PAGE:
This is more a terminology question. I have seen that some people differentiate between the two types of symmetry: internal symmetry and gauge symmetry (of a field theory).

Is there a difference (in both local and global case), and if there is what is it?

Edit: For example in the case of Dirac equation interacting with electromagnetic field (plus the gauge fixing term) which is invariant under the set of local transformations: \begin{equation} \psi \rightarrow e^{i\theta(x)}\psi\\ A_{\mu}\rightarrow A_{\mu} + \partial_{\mu}\theta(x) \end{equation}

which is internal symmetry (if any) and which is gauge symmetry?


2 Answers 2


An internal symmetry only involves transformations on the fields of a theory, and must act the same independent of the point in spacetime. For example, consider a Lagrangian,

$$\mathcal{L} = \partial_\mu \psi^\star \partial^\mu \psi - V(|\psi|^2)$$

for some potential $V$, and complex field $\psi$. The theory has an internal symmetry, namely one which rotates the field, i.e.

$$\psi \to \psi'=e^{i\alpha}\psi$$

where infinitesimally we would have $\delta \psi = i\alpha \psi$. The corresponding conserved current is,

$$j^\mu = i(\partial^\mu \psi^\star)\psi - i\psi^\star(\partial^\mu \psi)$$

which after quantization adopts the interpretation of charge or particle number.

A gauge transformation, on the other hand, is one which is dependent on the point in spacetime wherein one operates, and it may act on spacetime itself, or the fields. An example is the $U(1)$ gauge symmetry of electrodynamics, described by,

$$\mathcal{L} = -\frac{1}{4}F_{\mu\nu}F^{\mu\nu}$$

which is invariant under $A_\mu \to A\mu + \partial_\mu \lambda(x)$, for any function $\lambda(x)$. (To see this clearly, note $F=dA$, and hence the change $A \to A + d\lambda$ has no effect as $d^2\lambda=0$.)

  • 2
    $\begingroup$ i think this answer is off-target, slightly. gauge symmetries are a type of internal symmetry, contrariwise to your answer, and you don't make the distinction between internal and spacetime symmetries that clear to me. $\endgroup$
    – innisfree
    Oct 20, 2014 at 15:26
  • $\begingroup$ @innisfree: Yes, perhaps I should labor that point more. $\endgroup$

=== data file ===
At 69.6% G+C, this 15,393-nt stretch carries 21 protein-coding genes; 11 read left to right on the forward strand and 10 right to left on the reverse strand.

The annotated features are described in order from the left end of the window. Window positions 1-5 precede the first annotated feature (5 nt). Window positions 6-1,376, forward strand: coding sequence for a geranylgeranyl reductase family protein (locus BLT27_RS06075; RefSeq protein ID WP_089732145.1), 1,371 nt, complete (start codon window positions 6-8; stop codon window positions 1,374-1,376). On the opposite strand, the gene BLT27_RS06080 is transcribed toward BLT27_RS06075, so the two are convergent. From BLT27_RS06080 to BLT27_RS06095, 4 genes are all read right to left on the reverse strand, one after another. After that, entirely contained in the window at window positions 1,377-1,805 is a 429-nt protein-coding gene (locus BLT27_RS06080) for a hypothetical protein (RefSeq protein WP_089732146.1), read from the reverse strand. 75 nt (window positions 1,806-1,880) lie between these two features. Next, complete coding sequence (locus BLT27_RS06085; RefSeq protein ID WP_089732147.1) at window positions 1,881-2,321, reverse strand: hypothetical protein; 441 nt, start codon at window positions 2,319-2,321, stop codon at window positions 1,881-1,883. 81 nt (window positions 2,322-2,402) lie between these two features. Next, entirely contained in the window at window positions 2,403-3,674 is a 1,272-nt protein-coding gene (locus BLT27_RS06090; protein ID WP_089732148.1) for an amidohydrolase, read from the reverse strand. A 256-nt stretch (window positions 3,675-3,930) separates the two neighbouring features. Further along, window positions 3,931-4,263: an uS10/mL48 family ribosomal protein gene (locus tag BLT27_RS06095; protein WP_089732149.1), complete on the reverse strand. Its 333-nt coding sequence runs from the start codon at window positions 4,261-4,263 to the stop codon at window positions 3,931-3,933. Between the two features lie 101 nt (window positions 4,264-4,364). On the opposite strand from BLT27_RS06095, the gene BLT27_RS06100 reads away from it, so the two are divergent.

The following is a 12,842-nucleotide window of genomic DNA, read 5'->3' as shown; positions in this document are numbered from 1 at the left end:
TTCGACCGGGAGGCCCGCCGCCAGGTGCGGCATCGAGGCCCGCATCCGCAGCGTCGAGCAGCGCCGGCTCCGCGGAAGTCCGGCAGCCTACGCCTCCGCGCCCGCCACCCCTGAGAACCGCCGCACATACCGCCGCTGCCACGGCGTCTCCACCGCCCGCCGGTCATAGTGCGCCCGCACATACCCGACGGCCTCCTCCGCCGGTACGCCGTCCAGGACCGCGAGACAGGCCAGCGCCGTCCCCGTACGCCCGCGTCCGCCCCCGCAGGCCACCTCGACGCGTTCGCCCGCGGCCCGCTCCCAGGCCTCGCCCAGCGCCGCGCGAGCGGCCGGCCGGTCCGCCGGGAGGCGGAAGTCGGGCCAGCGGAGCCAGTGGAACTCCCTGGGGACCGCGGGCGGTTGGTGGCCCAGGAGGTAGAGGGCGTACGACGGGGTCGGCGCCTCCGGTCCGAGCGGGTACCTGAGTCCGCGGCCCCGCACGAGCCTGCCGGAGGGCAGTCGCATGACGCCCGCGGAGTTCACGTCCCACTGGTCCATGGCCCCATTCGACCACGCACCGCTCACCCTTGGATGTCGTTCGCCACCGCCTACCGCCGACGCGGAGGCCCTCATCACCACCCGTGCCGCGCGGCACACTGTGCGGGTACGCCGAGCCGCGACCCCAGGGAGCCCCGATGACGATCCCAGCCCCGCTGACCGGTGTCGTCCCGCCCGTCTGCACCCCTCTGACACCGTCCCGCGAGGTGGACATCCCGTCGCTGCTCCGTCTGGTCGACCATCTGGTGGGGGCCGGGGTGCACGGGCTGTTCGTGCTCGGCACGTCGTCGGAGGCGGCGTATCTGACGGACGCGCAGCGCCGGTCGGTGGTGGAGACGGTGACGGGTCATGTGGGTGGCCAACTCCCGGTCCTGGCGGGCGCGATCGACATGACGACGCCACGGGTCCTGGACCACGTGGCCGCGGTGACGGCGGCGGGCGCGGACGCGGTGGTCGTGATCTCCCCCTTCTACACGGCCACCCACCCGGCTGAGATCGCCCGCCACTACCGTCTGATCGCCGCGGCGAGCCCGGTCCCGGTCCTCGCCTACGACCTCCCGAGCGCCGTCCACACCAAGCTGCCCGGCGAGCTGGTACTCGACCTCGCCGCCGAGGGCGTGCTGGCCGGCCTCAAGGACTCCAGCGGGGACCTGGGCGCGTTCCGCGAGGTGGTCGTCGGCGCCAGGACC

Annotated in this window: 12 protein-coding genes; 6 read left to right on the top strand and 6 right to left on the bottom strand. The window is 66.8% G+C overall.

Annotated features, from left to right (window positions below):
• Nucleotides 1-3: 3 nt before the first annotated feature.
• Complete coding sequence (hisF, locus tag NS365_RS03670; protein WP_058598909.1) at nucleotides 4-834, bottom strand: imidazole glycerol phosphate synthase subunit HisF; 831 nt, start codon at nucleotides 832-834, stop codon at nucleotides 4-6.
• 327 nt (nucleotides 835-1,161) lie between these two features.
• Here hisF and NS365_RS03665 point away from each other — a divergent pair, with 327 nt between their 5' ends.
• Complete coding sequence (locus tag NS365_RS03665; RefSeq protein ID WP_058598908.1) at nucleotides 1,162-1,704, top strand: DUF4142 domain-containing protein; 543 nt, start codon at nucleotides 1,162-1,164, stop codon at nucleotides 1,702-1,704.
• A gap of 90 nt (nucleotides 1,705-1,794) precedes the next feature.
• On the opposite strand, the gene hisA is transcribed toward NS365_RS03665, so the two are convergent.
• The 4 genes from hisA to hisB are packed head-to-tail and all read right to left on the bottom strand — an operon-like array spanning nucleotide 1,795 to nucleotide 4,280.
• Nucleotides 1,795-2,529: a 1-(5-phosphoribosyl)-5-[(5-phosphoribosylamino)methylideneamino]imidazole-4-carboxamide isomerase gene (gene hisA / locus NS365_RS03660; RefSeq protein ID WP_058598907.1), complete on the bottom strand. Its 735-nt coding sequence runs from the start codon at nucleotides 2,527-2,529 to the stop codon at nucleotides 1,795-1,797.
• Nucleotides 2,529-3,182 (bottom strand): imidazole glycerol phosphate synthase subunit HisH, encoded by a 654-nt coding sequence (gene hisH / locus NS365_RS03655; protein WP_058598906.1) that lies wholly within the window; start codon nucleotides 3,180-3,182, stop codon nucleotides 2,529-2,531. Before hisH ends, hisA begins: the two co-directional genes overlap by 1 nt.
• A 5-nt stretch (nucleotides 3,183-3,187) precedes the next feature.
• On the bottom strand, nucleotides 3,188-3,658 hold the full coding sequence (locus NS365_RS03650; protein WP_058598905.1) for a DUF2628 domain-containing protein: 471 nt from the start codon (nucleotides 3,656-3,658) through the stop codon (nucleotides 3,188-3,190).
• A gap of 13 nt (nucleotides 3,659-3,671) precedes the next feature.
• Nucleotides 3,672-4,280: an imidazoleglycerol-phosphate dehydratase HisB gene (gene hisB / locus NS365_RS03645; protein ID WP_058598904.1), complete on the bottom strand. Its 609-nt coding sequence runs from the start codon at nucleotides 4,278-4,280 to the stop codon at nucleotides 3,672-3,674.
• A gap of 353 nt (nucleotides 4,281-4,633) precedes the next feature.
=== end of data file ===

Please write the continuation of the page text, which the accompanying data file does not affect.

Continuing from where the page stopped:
– JamalS
    Oct 20, 2014 at 16:06
  • 1
    $\begingroup$ It seems like what you're calling internal symmetries can just be called a global gauge symmetry and your latter a local gauge symmetry. $\endgroup$
    – R. Rankin
    Oct 17, 2018 at 4:30

I think I have came up with the answer, which I hope is correct.

Although, neither internal nor the gauge symmetry operations affect the space-time coordinates, there is a big difference:

Internal symmetry is an actual symmetry of the system (field): two physically distinct field configurations (or in QM, two physically distinct states in Hilbert space) are related via an internal symmetry operation.

However, the gauge "symmetry" is not an actual symmetry of the physical system. Two states which are related via a gauge transformation, are physically equivalent. In other words, "we use different labels to label the same state"(1). For this reason, some physicists don't call it a symmetry (For example Prof. Wen calls it "gauge structure").

  • $\begingroup$ Nice +1, but there is nothing excluding internally symmetric states from being equivalent in a "gauge" sense. $\endgroup$
    – Nikos M.
    Apr 8 at 20:47

Your Answer

By clicking “Post Your Answer”, you agree to our terms of service and acknowledge you have read our privacy policy.

Not the answer you're looking for? Browse other questions tagged or ask your own question.